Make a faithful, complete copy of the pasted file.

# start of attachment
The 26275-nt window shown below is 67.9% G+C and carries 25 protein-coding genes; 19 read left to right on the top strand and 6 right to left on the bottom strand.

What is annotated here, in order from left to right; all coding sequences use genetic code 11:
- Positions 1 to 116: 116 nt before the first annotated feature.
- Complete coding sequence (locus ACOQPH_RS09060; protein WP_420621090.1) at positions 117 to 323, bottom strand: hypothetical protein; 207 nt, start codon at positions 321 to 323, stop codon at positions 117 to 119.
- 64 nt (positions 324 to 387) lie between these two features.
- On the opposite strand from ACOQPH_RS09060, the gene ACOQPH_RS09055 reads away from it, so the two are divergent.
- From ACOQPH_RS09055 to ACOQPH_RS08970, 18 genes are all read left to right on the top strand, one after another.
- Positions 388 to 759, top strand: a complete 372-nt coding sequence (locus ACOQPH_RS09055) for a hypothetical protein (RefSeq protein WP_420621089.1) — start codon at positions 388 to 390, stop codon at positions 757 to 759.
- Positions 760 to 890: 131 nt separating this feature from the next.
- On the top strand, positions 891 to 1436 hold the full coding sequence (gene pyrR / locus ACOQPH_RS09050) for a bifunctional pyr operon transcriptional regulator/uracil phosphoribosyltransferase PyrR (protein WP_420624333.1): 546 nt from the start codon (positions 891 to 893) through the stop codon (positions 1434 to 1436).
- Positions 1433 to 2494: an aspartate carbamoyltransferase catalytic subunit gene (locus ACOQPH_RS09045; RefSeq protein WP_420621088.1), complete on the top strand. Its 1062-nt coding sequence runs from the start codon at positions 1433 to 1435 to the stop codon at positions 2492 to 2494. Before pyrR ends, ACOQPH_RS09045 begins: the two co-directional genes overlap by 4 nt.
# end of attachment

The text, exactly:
The 26275-nt window shown below is 67.9% G+C and carries 25 protein-coding genes; 19 read left to right on the top strand and 6 right to left on the bottom strand.

What is annotated here, in order from left to right; all coding sequences use genetic code 11:
- Positions 1 to 116: 116 nt before the first annotated feature.
- Complete coding sequence (locus ACOQPH_RS09060; protein WP_420621090.1) at positions 117 to 323, bottom strand: hypothetical protein; 207 nt, start codon at positions 321 to 323, stop codon at positions 117 to 119.
- 64 nt (positions 324 to 387) lie between these two features.
- On the opposite strand from ACOQPH_RS09060, the gene ACOQPH_RS09055 reads away from it, so the two are divergent.
- From ACOQPH_RS09055 to ACOQPH_RS08970, 18 genes are all read left to right on the top strand, one after another.
- Positions 388 to 759, top strand: a complete 372-nt coding sequence (locus ACOQPH_RS09055) for a hypothetical protein (RefSeq protein WP_420621089.1) — start codon at positions 388 to 390, stop codon at positions 757 to 759.
- Positions 760 to 890: 131 nt separating this feature from the next.
- On the top strand, positions 891 to 1436 hold the full coding sequence (gene pyrR / locus ACOQPH_RS09050) for a bifunctional pyr operon transcriptional regulator/uracil phosphoribosyltransferase PyrR (protein WP_420624333.1): 546 nt from the start codon (positions 891 to 893) through the stop codon (positions 1434 to 1436).
- Positions 1433 to 2494: an aspartate carbamoyltransferase catalytic subunit gene (locus ACOQPH_RS09045; RefSeq protein WP_420621088.1), complete on the top strand. Its 1062-nt coding sequence runs from the start codon at positions 1433 to 1435 to the stop codon at positions 2492 to 2494. Before pyrR ends, ACOQPH_RS09045 begins: the two co-directional genes overlap by 4 nt.